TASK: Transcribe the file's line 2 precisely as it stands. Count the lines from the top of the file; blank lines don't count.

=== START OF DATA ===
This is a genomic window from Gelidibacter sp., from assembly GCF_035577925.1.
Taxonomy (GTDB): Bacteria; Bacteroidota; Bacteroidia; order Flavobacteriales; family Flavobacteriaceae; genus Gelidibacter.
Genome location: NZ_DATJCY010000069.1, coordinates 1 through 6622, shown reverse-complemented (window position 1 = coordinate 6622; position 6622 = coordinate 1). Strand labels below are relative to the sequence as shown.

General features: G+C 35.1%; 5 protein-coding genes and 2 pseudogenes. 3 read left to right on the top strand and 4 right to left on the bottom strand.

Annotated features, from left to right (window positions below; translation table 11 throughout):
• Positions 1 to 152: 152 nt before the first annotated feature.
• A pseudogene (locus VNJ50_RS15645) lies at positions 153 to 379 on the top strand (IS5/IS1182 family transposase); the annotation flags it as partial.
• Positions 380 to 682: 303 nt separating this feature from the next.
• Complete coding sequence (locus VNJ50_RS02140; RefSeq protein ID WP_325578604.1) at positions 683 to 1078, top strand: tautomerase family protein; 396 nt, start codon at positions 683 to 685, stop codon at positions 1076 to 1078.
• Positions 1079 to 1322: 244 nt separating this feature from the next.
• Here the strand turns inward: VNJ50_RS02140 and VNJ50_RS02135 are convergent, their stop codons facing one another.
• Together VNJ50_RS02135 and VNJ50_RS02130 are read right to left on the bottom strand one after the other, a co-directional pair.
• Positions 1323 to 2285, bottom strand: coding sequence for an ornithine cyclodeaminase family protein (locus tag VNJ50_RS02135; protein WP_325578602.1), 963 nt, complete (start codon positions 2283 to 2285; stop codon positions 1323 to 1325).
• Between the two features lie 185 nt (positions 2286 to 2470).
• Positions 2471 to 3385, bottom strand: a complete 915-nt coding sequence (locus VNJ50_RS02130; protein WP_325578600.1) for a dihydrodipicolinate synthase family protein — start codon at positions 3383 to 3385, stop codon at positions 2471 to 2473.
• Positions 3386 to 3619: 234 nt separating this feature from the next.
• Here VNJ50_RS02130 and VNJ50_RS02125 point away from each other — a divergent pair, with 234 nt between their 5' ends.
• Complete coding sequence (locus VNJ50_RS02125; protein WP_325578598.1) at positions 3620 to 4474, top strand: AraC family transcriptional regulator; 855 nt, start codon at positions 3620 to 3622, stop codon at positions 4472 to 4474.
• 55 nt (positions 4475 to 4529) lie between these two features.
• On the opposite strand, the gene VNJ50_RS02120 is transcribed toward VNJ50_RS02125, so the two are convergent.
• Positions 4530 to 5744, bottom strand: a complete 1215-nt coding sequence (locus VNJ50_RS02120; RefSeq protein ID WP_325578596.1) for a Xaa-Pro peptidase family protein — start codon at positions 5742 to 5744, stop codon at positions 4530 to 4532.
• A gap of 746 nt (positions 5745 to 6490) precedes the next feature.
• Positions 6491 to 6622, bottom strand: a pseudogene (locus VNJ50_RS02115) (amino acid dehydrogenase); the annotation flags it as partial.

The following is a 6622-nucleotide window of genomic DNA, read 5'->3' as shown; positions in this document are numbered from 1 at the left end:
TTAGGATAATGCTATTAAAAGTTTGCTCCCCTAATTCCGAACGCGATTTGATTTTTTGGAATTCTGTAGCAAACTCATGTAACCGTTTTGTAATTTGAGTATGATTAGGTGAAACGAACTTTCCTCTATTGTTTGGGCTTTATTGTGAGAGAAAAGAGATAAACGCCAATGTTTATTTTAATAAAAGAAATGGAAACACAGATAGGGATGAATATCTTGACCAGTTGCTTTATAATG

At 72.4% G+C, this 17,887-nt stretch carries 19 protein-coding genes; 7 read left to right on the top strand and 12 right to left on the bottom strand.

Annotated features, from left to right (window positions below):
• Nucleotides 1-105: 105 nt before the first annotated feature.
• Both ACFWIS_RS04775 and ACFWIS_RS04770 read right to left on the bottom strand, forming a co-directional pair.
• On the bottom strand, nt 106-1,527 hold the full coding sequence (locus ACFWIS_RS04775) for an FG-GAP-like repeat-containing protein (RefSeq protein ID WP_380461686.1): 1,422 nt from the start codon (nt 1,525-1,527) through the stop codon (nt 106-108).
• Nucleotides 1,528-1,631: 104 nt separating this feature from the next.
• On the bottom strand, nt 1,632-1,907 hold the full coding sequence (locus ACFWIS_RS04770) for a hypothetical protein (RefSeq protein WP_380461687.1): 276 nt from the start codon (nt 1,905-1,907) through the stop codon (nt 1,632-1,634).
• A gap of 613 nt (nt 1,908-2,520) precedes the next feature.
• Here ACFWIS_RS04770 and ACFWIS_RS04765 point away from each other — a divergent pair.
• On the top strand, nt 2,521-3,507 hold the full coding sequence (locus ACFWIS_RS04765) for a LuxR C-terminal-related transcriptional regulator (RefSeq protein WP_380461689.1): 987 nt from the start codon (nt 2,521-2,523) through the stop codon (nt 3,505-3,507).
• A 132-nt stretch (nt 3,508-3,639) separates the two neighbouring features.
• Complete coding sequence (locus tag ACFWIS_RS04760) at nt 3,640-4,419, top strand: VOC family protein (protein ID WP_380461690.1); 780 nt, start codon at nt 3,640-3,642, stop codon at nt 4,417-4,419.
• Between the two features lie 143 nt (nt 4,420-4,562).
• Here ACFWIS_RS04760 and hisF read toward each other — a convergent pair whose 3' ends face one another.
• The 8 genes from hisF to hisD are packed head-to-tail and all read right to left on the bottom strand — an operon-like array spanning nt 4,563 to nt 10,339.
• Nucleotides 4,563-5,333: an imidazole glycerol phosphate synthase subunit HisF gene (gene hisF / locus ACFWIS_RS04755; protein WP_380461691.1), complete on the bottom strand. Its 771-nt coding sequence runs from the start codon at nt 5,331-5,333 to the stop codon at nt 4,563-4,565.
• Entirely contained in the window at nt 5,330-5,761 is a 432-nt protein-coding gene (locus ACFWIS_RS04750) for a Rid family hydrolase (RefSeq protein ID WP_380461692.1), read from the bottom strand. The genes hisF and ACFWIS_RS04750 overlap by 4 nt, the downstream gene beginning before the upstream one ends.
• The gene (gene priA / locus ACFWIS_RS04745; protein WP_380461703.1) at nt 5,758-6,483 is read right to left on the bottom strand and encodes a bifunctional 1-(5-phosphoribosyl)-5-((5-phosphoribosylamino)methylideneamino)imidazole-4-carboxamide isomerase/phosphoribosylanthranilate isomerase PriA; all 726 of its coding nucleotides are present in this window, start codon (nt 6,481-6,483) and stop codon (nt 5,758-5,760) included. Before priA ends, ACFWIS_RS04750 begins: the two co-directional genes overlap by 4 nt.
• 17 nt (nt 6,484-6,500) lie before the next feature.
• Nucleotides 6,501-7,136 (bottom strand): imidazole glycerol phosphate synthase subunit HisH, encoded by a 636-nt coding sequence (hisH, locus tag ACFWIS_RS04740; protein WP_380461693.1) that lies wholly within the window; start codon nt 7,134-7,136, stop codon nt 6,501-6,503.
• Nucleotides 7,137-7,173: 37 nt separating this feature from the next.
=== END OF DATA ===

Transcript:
Taxonomy (GTDB): Bacteria; Bacteroidota; Bacteroidia; order Flavobacteriales; family Flavobacteriaceae; genus Gelidibacter.